You asked for less Dana, you got it, Homeland watchers.
In fact, you got zero Dana in "Tower of David," along with zero Leo, zero Jessica, zero Chris (wait, was he even in the last episode?), zero Dar Adal, zero Quinn, and zero Saul. Poof, all gone.
Instead, you got a little bit of Carrie and whole lot of Brody, in a frustrating return for the soldier-turned-terrorist-turned-fugitive. (Welcome back, Damian Lewis!) And that whole lot of Brody was, well, interesting, for lack of a better word. So let's discuss.
First off, it's important to note that this hour was co-written by Henry Bromell and William Bromell. For avid Homeland watchers, that former name should ring a bell -- the late Bromell posthumously won the Emmy last month for writing the second season's stellar "Q&A." And in this episode, his creative touches can be felt, with the intense dialogue for the show's two central characters and the crafty mirroring of their situations.
But was that mirroring effective? To me, it did alright -- until it started to feel like the show was bashing me over the head with it. See, Brody is saved while on the brink of death, while Carrie is pulled back just as she's about to blow open the CIA's secrets to a reporter. Brody finds himself trapped in the "Tower of David" in Caracas, Venezuela, while Carrie can't leave the mental hospital. Brody almost makes his way out via a mosque, but gets violently dragged back to his "new home," while Carrie holds out hope that Saul's been visiting, but her plan shatters when it turns out a mysterious man is behind the visits. Mirroring upon mirroring.
Sure, it's two simple arcs for both characters, but I argue it's a lot for the viewer to take in, especially when one of the characters is making his long-awaited and highly anticipated return. Brody is undeniably important to Homeland, but I question whether we're seeing too much of him already -- and whether the show's trying too hard to draw parallels between him and Carrie.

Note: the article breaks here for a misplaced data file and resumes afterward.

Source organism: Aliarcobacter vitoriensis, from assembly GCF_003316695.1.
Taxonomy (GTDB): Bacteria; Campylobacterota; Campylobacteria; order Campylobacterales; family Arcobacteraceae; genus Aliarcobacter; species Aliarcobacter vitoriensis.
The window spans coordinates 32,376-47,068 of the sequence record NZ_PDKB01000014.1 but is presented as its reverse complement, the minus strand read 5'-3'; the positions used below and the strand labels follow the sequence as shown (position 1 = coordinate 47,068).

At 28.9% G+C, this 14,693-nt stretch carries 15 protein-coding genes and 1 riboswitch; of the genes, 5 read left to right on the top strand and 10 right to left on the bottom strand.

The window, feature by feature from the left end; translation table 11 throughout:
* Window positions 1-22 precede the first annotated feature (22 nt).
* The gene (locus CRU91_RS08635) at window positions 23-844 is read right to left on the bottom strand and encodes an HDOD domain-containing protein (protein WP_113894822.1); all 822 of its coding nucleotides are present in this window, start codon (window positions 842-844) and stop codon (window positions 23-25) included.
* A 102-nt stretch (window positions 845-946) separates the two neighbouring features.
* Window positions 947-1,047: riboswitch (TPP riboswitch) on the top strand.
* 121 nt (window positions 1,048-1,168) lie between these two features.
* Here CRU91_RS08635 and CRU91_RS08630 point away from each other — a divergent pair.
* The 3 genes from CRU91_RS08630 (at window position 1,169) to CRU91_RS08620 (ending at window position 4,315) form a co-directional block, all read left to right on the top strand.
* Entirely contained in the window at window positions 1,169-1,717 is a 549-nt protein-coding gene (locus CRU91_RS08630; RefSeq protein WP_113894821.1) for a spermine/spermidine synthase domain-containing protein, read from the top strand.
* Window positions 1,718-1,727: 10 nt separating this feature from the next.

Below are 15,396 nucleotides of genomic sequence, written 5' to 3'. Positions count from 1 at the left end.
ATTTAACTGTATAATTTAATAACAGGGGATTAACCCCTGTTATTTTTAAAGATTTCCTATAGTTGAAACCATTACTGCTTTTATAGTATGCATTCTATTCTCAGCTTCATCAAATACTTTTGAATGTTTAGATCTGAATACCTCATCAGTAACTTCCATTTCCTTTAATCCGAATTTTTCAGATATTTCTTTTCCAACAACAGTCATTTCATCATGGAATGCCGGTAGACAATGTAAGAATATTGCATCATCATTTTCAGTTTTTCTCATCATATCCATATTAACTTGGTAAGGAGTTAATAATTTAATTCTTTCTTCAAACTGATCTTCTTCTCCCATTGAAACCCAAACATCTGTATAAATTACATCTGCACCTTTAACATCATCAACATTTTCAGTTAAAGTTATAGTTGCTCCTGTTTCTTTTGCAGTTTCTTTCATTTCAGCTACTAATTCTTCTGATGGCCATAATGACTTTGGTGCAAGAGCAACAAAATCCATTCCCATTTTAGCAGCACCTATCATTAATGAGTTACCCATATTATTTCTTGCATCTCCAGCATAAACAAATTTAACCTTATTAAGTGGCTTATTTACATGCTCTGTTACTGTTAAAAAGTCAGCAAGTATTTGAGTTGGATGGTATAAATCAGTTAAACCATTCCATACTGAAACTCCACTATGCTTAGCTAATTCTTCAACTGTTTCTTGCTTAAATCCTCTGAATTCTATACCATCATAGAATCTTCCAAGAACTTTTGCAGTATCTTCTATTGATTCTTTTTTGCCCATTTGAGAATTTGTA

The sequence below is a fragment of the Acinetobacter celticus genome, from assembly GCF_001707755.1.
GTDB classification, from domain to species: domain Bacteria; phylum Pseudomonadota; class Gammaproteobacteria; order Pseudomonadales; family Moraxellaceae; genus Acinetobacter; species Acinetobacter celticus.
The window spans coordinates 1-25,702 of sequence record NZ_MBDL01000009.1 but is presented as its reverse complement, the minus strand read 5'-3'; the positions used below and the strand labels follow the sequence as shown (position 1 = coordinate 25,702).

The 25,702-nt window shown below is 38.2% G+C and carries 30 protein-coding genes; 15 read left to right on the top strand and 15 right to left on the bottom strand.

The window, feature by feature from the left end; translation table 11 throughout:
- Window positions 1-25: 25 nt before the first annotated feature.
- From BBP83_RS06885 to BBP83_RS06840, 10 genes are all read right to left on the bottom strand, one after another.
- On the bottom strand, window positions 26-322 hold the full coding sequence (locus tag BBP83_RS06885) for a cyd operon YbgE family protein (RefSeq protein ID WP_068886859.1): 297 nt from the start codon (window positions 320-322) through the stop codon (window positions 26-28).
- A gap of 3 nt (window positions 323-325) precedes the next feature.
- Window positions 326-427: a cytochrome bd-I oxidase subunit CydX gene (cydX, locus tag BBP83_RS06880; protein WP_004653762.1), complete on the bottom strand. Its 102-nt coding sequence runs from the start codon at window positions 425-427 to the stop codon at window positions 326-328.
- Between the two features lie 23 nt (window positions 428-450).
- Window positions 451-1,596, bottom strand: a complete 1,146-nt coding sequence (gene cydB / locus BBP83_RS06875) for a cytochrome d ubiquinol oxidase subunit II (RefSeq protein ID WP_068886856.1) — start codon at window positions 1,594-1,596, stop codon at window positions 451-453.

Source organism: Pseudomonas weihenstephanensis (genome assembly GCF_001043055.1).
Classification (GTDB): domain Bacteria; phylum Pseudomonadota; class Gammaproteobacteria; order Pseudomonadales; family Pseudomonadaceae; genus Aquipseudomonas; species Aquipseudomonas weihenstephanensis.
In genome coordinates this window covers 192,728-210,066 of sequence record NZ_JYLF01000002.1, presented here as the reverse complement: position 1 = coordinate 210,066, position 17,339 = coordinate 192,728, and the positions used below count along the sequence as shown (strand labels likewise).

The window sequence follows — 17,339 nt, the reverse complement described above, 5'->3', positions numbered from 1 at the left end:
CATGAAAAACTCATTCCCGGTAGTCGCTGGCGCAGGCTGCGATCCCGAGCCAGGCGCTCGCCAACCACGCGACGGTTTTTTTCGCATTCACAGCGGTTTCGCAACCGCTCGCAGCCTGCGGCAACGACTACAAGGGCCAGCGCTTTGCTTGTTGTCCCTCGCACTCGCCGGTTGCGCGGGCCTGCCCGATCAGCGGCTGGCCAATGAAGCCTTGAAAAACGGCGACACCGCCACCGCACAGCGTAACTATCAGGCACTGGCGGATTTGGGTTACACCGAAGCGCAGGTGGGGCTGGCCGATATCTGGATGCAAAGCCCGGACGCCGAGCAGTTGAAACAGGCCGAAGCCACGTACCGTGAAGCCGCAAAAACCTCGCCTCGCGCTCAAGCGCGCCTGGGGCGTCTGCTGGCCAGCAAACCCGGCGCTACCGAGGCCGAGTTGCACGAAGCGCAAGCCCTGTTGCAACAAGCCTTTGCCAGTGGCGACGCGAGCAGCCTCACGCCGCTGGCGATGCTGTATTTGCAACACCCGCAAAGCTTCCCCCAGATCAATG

Let's dive in.
We begin the episode in Caita La Mar, Venezuela (thanks, lower third!), where a critically injured (and bald) Brody is taken away by a group of men led by El Nino (Manny Perez) to an ominous-looking tower -- the "Tower of David," we later learn -- in Caracas. There, bullet wounds in his abdomen are treated by an intriguing man played by Erik Dellums, who, as fans of The Wire might remember, can play the hell out of a small part with his unique soothing-but-a-tad-creepy vocal affectations. Here, he's a doctor as well, though without a name (if anyone does pick up a name, let me know -- I rewatched, but may have missed it again the second time around, and for now, I'm calling him "Dellums").
"Are you a doctor?" Brody asks him. "Interesting question," Dellums responds before checking his wounds and patching Brody back up under some annoyingly flickering lights.
By the time Brody wakes, he can barely move. El Nino's daughter Esme (Martina Garcia) forces him to lie down and urges him to accept a dose of the drugs on the counter, but Brody, echoing Carrie, tells her "No more, I can't think." He painfully eases himself off the bed and looks out over the city, just as El Nino returns and explains what's going on. "There's a bounty on your head," he tells Brody. "You're never safe, not even with me."
Brody, dubious, looks back and asks him why he would bother to help an American fugitive. "You know Carrie Mathison," El Nino responds. "So do I." All of this makes me instantly curious about why Carrie has contacts in Venezuela, which we'll probably never find out. (And on that note, we've been spending quite some time in Venezuela recently -- first Quinn, now Brody. Maybe I'm the one looking too closely for parallels.)
The segment ends with Brody realizing just where he is as we zoom out with smash cuts. He's alone in a room, in a tower, in an unfamiliar city buzzing with potential enemies.
NEXT: 'We're here because this is the place that accepts us.'